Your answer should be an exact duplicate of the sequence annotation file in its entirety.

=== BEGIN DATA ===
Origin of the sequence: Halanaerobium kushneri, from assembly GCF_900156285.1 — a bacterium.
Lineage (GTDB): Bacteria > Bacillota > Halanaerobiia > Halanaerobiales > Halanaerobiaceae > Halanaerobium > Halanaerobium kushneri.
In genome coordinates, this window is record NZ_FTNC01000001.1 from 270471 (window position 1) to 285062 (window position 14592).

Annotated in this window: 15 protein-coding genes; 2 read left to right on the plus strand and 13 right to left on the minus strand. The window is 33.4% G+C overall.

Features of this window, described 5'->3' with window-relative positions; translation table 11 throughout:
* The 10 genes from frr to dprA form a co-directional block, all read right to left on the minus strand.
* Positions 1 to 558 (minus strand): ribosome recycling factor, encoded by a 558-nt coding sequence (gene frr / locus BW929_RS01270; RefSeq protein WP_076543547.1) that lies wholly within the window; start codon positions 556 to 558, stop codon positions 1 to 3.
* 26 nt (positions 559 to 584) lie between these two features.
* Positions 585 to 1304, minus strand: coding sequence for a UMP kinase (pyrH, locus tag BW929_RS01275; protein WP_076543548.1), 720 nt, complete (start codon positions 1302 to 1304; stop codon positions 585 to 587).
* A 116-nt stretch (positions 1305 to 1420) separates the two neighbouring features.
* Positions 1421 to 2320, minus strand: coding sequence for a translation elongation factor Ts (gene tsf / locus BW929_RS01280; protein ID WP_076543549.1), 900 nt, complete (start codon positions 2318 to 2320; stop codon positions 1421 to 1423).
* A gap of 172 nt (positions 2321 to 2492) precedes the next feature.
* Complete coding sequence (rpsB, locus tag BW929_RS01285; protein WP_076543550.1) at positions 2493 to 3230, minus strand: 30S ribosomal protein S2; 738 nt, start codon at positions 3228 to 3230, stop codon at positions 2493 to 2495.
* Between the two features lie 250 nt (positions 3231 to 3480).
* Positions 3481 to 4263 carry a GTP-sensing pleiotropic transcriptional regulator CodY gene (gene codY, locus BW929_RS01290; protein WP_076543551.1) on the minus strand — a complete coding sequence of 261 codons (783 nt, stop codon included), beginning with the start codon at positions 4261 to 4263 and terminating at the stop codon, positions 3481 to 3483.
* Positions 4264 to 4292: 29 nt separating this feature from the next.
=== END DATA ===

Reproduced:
Origin of the sequence: Halanaerobium kushneri, from assembly GCF_900156285.1 — a bacterium.
Lineage (GTDB): Bacteria > Bacillota > Halanaerobiia > Halanaerobiales > Halanaerobiaceae > Halanaerobium > Halanaerobium kushneri.
In genome coordinates, this window is record NZ_FTNC01000001.1 from 270471 (window position 1) to 285062 (window position 14592).

Annotated in this window: 15 protein-coding genes; 2 read left to right on the plus strand and 13 right to left on the minus strand. The window is 33.4% G+C overall.

Features of this window, described 5'->3' with window-relative positions; translation table 11 throughout:
* The 10 genes from frr to dprA form a co-directional block, all read right to left on the minus strand.
* Positions 1 to 558 (minus strand): ribosome recycling factor, encoded by a 558-nt coding sequence (gene frr / locus BW929_RS01270; RefSeq protein WP_076543547.1) that lies wholly within the window; start codon positions 556 to 558, stop codon positions 1 to 3.
* 26 nt (positions 559 to 584) lie between these two features.
* Positions 585 to 1304, minus strand: coding sequence for a UMP kinase (pyrH, locus tag BW929_RS01275; protein WP_076543548.1), 720 nt, complete (start codon positions 1302 to 1304; stop codon positions 585 to 587).
* A 116-nt stretch (positions 1305 to 1420) separates the two neighbouring features.
* Positions 1421 to 2320, minus strand: coding sequence for a translation elongation factor Ts (gene tsf / locus BW929_RS01280; protein ID WP_076543549.1), 900 nt, complete (start codon positions 2318 to 2320; stop codon positions 1421 to 1423).
* A gap of 172 nt (positions 2321 to 2492) precedes the next feature.
* Complete coding sequence (rpsB, locus tag BW929_RS01285; protein WP_076543550.1) at positions 2493 to 3230, minus strand: 30S ribosomal protein S2; 738 nt, start codon at positions 3228 to 3230, stop codon at positions 2493 to 2495.
* Between the two features lie 250 nt (positions 3231 to 3480).
* Positions 3481 to 4263 carry a GTP-sensing pleiotropic transcriptional regulator CodY gene (gene codY, locus BW929_RS01290; protein WP_076543551.1) on the minus strand — a complete coding sequence of 261 codons (783 nt, stop codon included), beginning with the start codon at positions 4261 to 4263 and terminating at the stop codon, positions 3481 to 3483.
* Positions 4264 to 4292: 29 nt separating this feature from the next.